It's a Wonderful Life is a 1946 Frank Capra film, released originally by RKO Radio Pictures.
James Stewart plays George Bailey, a man who sacrificed his dreams to help his town. When he considers commiting suicide, believing that he has achieved nothing worthwhile, an angel gives him a view of what the world would have been like if he had never lived.
Production and distribution
Filming started on April 15, 1946 and ended on July 27, 1946. The film premiered on December 20 1946.
The film was panned by some critics and was not a box-office hit upon initial release (placing 26th for the year, one place ahead of another Christmas movie, Miracle on 34th Street), although it did receive five Academy Award nominations, including Best Picture, Best Director, and Best Actor. It was only after its copyright was not renewed in 1974 that people began to take a second look at this film. It entered the public domain and many television stations began airing the film free of charge and royalties. In the 1980s (the beginning of the home video era) the film finally received the acclaim it didn't receive in 1946, thus becoming a perennial holiday favorite. The film's public domain success is often cited as a reason to limit copyright terms, which have been frequently extended by Congress in the United States.
Two colorized versions have since been produced; they are widely considered to be of inferior quality to the black and white original. They are often held up by opponents of colorization as an example of the flaws associated with the process. For many years, some stations paid substantial royalties to show a colorized version as it was viewed as more profitable to show the colorized versions than the black and white original.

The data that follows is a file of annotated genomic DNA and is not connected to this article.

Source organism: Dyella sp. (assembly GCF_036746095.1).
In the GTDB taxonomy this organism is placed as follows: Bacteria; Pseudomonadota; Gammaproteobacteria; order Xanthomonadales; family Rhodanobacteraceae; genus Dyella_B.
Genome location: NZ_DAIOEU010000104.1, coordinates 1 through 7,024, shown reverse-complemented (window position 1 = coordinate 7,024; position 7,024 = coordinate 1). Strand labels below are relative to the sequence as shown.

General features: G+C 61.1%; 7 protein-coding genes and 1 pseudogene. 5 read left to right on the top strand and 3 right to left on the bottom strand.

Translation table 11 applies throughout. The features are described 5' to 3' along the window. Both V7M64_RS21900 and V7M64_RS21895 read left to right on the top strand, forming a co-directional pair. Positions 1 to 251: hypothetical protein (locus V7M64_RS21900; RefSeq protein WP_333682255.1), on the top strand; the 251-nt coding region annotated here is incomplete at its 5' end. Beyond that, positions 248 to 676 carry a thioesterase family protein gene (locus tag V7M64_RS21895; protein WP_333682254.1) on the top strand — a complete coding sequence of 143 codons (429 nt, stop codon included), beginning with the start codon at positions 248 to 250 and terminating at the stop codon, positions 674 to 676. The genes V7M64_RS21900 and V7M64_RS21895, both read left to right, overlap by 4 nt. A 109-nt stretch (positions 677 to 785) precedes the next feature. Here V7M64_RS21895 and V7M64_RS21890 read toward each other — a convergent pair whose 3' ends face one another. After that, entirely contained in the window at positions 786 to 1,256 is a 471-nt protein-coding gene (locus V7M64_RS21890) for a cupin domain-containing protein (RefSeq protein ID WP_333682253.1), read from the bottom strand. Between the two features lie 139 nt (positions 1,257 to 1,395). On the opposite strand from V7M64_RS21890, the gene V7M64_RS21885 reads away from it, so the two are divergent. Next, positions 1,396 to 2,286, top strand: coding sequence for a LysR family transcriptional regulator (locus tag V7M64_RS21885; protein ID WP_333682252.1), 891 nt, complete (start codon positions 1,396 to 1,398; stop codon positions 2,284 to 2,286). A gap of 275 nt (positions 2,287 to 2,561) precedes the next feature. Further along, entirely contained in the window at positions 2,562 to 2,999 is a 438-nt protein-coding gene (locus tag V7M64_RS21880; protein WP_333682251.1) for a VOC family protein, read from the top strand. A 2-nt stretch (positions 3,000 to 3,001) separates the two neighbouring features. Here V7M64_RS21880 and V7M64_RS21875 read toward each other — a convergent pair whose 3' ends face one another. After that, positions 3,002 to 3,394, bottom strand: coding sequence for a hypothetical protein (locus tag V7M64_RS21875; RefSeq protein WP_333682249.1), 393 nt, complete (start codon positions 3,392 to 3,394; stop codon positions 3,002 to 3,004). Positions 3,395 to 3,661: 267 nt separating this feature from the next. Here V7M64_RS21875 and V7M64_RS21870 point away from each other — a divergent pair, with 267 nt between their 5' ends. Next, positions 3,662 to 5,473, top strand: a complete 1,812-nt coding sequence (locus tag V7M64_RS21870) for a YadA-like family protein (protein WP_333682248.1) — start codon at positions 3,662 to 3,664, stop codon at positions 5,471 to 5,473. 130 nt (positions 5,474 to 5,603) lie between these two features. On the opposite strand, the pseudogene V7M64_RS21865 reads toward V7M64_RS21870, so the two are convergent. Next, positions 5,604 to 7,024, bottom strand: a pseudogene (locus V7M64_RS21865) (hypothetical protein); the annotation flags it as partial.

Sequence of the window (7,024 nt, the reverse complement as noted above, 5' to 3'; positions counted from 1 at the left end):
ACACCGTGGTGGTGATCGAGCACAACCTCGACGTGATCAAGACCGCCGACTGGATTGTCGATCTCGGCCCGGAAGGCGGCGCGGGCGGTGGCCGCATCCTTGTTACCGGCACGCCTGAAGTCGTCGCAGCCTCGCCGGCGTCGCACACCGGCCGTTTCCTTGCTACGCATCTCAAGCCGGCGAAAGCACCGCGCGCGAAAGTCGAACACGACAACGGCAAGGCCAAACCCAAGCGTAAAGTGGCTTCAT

In 1993, Republic Pictures (whose predecessor, National Telefilm Associates, originally bought key rights to the film, including the original television syndication rights, the original nitrate film elements, the music score, and the story on which the film is based, The Greatest Gift) relied on the 1990 U.S. Supreme Court ruling in Stewart v. Abend (which involved the movie Rear Window) to enforce its claim of copyright. As a result, the film is no longer shown as much on television (NBC is currently licensed to show the film on U.S. network television), the colorized versions have been withdrawn, and Republic now has exclusive video rights to the film (under license with Artisan Entertainment).
The film has been selected for preservation in the United States National Film Registry.
Myths & Rumors
A popular belief is that Sesame Street characters Bert and Ernie were named after secondary characters in the film. This has been denied by the producers of Sesame Street.
Another rumour is that Pink Floyd album, Wish You Were Here, can be played along side the film with key events in the movie tying in with song lyrics. The similarities are said to be more noticeable than in the other claimed Pink Floyd movie sync with The Wizard of Oz and Dark Side of the Moon.
- It's a Wonderful Life (http://www.imdb.com/title/tt0038650/) at the Internet Movie Database
- It's a Wonderful Shop, featuring classic images from the movie (http://www.cafepress.com/wonderful/)
- Essay on the deeper meaning of It's a Wonderful Life (https://noirdame.com/feature_articles/christmas/wonderful_life.php)